muscle proteins

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mus·cle pro·teins

proteins present in muscle.
Farlex Partner Medical Dictionary © Farlex 2012
References in periodicals archive ?
"The unique insights we've gained on muscle proteins during extended bed rest could someday be applied to changes to muscle mass/strength in various situations and then develop a personalized program of exercises and hormonal countermeasures," the study's lead author E.
Like all proteins, muscle proteins are chains of amino acids twisted into a three-dimensional shape that determines their function.
The results show that muscle proteins of grass carp were degraded and underwent conformational changes when stored at 4 AdegC, and significant changes of the proteins content, as shown by the SDS-PAGE fingerprint, was observed after 6 days of storage.
Some of the muscle proteins also get damaged, especially during strength workouts.
The researchers found that CHD4 protein normally binds directly to DNA in a way that represses the activity of genes that encode non-heart muscle proteins. However, when the CHD4 protein is absent, non-cardiac muscle proteins are inappropriately produced in developing heart muscle cells, forming abnormal, hybrid myofibrils that lack the functional properties of a normal heart.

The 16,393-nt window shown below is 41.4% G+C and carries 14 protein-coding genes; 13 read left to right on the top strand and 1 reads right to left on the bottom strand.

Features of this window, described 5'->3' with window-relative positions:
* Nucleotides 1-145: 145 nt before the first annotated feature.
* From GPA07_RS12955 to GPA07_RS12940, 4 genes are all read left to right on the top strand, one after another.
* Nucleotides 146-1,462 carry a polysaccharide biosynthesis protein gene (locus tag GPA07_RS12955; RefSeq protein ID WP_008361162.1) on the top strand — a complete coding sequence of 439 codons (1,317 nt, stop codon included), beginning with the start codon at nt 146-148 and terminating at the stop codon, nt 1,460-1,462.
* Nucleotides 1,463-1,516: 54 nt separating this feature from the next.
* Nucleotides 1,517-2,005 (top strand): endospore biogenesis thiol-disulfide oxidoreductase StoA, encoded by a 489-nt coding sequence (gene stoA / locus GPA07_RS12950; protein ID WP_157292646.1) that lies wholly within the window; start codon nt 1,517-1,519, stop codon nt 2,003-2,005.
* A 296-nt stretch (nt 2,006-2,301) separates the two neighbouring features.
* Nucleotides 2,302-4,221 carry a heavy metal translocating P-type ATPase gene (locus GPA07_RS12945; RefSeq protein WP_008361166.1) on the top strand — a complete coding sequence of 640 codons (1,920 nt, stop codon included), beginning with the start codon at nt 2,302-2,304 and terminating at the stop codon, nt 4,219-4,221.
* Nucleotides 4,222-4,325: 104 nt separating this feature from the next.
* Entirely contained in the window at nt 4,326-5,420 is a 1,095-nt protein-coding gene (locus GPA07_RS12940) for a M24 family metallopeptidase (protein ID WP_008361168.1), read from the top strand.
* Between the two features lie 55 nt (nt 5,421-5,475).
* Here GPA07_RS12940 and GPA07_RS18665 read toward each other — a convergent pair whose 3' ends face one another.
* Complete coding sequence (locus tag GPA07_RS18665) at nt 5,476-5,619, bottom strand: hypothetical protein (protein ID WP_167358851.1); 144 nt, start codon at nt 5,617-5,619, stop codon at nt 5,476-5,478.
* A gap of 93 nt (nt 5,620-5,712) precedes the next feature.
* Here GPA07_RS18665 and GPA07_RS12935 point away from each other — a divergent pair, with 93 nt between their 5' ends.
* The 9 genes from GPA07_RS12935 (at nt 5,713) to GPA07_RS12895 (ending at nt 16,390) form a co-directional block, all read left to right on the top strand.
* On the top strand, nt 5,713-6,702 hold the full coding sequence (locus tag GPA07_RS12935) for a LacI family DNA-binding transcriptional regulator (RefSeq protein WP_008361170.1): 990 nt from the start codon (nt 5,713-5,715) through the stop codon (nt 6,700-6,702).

Muscle proteins are grouped into three categories based on location in the skeletal muscle and solubility as sarcoplasmic, stromal, and myofibrillar proteins.
Wolfe, "Aging is associated with diminished accretion of muscle proteins after the ingestion of a small bolus of essential amino acids," The American Journal of Clinical Nutrition, vol.
Branched-chain amino acid (BCAA) are among the nine essential amino acids for humans, accounting for 35% of the essential amino acids in muscle proteins and 40% of the preformed amino acids required by mammals.
They are epigenetic drugs that work by facilitating the accessibility to the genes that code for muscle proteins by the cell machinery that transcribes the genetic code into proteins.
It describes that strenuous physical exercise, may cause muscle injury and results in rupture of sarcolemmal membrane and cause muscle proteins (such as CK and Mb) leakage into the bloodstream.
A single small molecule, the glucose metabolite glucose 6-phosphate (G6P), causes stress to the heart that changes the muscle proteins and induces poor pump function leading to heart failure, according to the study, which was published in the May 21 issue of the Journal of the American Heart Association.